Norway Pension Giant Dumps Nearly $3 Billion in Coal, Oil Stocks

However, weak krone erases over $438 million in value from now-excluded holdings. 

Norges Bank, Norway’s central bank, which also manages the country’s $1 trillion sovereign wealth fund, has decided to exclude 12 energy companies from the fund for environmental and human rights reasons.

Based on the Government Pension Fund Global (GPFG)’s holdings as of the end of last year, the dozen excluded companies had a value of $3.13 billion at the time. However, because of the weakness of the Norwegian krone so far during 2020, those holdings were worth approximately $2.7 billion, or $438.5 million less, as of May 15.

Since the beginning of the year, the Norwegian krone has seen the largest depreciation by far among G10 currencies against the dollar and the euro due to the COVID-19 pandemic and plunging oil prices, according to Commerzbank, which said the krone tends to react disproportionately to market turbulence because it’s a high-beta currency.

Among the companies Norge bank’s executive board decided to exclude are Canadian companies Cenovus Energy Inc, Canadian Natural Resources Limited, Suncor Energy Inc, and Imperial Oil Limited for unacceptable greenhouse gas emissions. The bank’s Council on Ethics recommended excluding the companies because of carbon emissions from production of oil to oil sands. It is the first time this criterion is being applied to the fund’s exclusion list.

Despite its stance against fossil fuels, Norway continues to be an oil and gas producer, and the country’s estimated total net cash flow from the petroleum industry in 2020 is nearly 98 billion kroner. However, the country imposes strict environmental regulations on the industry and claims that environmental and climate standards in the Norwegian petroleum industry are very high compared with those in other countries due to policy instruments that ensure the industry takes environmental and climate considerations into account.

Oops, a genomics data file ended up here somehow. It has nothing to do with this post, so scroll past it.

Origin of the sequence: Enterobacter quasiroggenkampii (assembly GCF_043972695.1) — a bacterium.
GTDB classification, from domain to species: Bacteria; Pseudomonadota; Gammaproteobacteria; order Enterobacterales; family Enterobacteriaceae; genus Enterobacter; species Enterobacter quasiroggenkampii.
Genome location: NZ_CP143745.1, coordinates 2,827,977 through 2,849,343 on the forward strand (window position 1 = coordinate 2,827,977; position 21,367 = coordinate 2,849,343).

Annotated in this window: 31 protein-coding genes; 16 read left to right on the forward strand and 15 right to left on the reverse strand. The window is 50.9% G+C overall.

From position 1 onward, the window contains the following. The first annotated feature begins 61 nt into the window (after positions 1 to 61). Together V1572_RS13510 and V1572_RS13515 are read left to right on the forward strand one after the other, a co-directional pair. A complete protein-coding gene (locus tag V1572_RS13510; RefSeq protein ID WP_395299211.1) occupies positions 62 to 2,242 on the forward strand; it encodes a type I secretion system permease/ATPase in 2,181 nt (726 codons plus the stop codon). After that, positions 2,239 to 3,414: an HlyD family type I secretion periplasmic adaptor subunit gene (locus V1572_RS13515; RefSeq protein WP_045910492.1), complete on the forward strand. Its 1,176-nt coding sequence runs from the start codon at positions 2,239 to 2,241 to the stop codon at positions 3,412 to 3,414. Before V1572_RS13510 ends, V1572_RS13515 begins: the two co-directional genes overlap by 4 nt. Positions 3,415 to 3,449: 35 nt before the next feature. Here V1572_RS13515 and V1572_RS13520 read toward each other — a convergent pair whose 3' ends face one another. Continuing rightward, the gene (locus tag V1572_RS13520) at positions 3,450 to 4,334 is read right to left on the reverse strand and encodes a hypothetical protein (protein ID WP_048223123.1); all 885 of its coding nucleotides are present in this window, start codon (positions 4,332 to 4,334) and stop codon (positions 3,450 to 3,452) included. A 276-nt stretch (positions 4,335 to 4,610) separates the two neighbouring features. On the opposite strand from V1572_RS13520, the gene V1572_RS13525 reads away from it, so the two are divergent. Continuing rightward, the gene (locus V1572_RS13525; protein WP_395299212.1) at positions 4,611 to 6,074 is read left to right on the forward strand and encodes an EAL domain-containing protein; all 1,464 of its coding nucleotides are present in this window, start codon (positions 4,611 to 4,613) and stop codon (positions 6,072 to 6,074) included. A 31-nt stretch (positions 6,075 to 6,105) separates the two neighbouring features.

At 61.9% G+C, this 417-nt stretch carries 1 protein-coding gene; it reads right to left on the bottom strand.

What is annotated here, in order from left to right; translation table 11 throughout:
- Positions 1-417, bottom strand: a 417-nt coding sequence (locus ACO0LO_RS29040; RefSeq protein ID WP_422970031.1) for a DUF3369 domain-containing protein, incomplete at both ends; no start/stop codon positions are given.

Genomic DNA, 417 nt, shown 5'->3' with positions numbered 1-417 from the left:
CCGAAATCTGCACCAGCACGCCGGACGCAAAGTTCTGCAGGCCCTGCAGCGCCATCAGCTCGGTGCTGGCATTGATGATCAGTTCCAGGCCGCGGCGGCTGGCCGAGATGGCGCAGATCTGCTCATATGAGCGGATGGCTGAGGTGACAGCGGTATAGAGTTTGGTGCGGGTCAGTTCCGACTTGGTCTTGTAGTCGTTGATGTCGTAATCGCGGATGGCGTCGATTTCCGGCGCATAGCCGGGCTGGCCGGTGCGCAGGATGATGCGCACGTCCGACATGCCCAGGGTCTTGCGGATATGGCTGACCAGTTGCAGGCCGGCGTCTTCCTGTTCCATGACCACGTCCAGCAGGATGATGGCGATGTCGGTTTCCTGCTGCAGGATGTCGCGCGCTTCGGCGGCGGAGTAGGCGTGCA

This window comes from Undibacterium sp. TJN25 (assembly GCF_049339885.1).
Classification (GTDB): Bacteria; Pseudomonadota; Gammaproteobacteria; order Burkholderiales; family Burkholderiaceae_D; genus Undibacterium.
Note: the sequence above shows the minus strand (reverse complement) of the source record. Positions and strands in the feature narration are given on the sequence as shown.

Egypt-based ElSewedy Electric Co and Brazil’s Vale SA were also excluded after an assessment of the risk of contribution to severe environmental damage. It was recommended that ElSewedy Electric be excluded because of its participation in the development of a hydropower project in Tanzania, and the recommendation to exclude Vale was a result of repeated dam breach.

The executive board has also decided to exclude Brazil’s Centrais Eletricas Brasileiras “because of unacceptable risk that the company contributes to serious or systematic human rights violations” in connection with the development of the Belo Monte power plant in Brazil.

And the board also decided to exclude five other companies based on their involvement in coal production: South Africa’s Sasol Ltd., Germany’s RWE AG, the UK’s Glencore and Anglo American, and Australia’s AGL Energy Ltd.

The exclusions are based on new absolute thresholds for coal companies that were added to the fund’s guidelines last year. It is the first time these thresholds in the coal criterion are being applied to the fund’s exclusion list.

Additionally, the executive board also decided to place on an observation list BHP Group Ltd. and BHP Group Plc of Australia and the UK, respectively, US-based Vistra Energy Corp., Italy’s Enel SpA, and Germany’s Uniper SE after an assessment against the product-based coal criterion of the fund’s exclusion guidelines.

Meanwhile, Norges Bank has also decided to revoke the exclusion of US-based engineering firm AECOM and Hong Kong-based investment holding company Texwinca Holdings Ltd. based on recommendations from the Council on Ethics. AECOM Ltd had been excluded in 2018 for producing nuclear weapons, however, these activities have now been discontinued. Texwinca had been excluded in 2019 because of a systematic breach of workers’ rights in factories owned by a subsidiary, which has since been liquidated.

While the exclusions are based on the fund’s ethical policies, the fund is required to sell off some of its assets in order to help pay for a record $38 billion withdrawal due to the economic impact of the COVID-19 pandemic.

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